CHROOT(2) System Calls Manual CHROOT(2)

chrootchange root directory

#include <unistd.h>

chroot(const char *dirname);

Dirname is the address of the pathname of a directory, terminated by an ASCII NUL. () causes dirname to become the root directory, that is, the starting point for path searches of pathnames beginning with ‘/’.

In order for a directory to become the root directory a process must have execute (search) access for that directory.

If the program is not currently running with an altered root directory, it should be noted that () has no effect on the process's current directory.

If the program is already running with an altered root directory, the process's current directory is changed to the same new root directory. This prevents the current directory from being further up the directory tree than the altered root directory.

This call is restricted to the super-user.

Upon successful completion, a value of 0 is returned. Otherwise, a value of -1 is returned and errno is set to indicate an error.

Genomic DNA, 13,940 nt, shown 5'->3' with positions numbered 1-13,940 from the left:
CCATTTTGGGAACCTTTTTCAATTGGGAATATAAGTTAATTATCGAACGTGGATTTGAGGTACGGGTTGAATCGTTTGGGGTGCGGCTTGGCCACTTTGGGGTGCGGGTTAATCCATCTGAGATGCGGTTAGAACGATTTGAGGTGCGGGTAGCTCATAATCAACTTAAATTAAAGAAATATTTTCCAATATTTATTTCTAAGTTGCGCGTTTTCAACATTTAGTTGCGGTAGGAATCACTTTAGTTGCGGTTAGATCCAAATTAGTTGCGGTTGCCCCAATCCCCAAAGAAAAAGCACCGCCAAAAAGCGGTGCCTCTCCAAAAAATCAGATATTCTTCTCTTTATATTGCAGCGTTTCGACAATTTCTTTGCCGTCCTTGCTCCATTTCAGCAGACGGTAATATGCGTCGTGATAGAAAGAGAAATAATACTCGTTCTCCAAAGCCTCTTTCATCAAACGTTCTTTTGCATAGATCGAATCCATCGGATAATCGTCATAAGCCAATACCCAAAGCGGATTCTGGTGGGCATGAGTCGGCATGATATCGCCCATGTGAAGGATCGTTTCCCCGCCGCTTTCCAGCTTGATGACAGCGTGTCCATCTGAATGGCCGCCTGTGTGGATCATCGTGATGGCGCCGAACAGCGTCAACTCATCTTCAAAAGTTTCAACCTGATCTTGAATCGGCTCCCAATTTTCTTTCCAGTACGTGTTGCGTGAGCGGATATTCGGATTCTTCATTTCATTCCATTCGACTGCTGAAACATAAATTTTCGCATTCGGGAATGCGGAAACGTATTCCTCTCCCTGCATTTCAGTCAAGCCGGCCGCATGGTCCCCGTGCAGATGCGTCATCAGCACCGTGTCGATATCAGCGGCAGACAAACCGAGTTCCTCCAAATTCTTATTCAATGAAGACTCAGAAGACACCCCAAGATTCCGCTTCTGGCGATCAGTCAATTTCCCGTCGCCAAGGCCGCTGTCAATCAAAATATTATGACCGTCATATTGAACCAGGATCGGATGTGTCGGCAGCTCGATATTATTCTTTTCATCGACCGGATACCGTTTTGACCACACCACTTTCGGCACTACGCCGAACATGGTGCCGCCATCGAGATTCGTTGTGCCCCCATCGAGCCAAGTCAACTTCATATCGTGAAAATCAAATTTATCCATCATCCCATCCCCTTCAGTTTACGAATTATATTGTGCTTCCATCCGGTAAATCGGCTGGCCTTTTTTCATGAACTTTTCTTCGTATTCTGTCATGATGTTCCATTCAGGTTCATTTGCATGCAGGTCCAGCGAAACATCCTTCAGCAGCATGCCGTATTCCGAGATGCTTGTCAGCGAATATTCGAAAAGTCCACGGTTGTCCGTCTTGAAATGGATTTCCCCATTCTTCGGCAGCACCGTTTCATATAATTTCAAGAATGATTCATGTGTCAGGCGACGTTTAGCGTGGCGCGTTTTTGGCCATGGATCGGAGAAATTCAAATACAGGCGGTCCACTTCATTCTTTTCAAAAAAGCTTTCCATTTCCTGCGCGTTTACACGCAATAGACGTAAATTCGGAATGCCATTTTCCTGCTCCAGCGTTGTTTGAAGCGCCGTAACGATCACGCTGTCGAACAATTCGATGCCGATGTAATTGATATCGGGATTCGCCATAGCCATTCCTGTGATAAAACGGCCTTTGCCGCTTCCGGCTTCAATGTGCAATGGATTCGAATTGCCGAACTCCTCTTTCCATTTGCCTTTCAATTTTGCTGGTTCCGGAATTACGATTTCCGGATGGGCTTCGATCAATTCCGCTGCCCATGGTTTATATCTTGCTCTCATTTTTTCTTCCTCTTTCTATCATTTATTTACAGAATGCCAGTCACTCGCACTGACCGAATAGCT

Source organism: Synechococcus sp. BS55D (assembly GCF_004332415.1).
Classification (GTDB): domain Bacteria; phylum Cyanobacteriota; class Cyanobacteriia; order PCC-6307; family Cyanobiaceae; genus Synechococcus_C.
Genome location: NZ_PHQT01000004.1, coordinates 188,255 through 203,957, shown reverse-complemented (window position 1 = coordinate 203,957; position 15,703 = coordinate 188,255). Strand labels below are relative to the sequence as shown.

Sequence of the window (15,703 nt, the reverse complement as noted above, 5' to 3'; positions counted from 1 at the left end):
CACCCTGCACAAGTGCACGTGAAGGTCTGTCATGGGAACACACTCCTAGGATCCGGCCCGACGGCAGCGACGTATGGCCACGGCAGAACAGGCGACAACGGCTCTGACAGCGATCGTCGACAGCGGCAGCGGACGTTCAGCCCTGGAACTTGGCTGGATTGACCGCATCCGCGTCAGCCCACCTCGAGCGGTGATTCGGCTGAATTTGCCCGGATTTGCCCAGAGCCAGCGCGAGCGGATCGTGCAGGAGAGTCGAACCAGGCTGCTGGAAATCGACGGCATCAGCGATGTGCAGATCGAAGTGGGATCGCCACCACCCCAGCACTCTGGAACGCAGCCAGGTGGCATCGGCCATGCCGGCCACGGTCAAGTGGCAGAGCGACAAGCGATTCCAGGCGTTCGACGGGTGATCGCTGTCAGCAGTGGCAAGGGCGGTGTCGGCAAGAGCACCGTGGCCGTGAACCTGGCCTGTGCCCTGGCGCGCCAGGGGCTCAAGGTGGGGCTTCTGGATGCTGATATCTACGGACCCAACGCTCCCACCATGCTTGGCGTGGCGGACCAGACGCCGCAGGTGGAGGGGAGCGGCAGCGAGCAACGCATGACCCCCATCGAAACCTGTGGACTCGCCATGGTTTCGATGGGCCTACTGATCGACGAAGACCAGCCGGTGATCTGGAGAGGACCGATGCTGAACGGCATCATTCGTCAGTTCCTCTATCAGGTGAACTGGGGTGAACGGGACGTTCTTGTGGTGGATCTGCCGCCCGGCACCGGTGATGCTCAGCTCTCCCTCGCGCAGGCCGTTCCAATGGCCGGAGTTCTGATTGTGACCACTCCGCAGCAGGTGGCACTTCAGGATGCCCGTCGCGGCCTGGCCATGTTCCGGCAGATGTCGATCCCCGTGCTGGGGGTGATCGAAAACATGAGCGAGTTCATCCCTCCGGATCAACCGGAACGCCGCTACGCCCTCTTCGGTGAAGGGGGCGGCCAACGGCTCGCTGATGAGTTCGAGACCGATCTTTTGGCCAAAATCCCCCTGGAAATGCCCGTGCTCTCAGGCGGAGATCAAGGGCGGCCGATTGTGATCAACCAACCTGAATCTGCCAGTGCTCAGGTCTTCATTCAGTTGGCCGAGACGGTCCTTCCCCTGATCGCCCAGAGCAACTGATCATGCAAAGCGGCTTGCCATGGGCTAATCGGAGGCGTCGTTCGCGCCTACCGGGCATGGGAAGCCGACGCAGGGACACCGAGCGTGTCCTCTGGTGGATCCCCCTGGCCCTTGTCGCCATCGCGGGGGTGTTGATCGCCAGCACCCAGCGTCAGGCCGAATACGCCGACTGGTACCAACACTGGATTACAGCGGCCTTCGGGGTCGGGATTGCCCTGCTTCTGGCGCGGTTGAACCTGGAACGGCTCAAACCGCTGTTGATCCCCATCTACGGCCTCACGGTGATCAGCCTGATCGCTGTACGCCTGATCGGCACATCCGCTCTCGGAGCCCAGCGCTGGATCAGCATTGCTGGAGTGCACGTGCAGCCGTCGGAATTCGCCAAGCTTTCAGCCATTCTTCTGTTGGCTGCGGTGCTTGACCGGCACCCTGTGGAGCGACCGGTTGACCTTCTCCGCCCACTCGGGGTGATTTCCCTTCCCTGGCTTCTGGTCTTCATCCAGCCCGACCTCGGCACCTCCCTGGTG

chroot() will fail and the root directory will be unchanged if:

A component of the path name is not a directory.
A component of a pathname exceeded {NAME_MAX} characters, or an entire path name exceeded {PATH_MAX} characters.
The named directory does not exist.
Search permission is denied for any component of the path name.
Too many symbolic links were encountered in translating the pathname.
Path points outside the process's allocated address space.
An I/O error occurred while reading from or writing to the file system.


There are ways for a root process to escape from the chroot jail.

The chroot() function call appeared in 4.2BSD.

June 4, 1993 BSD 4.2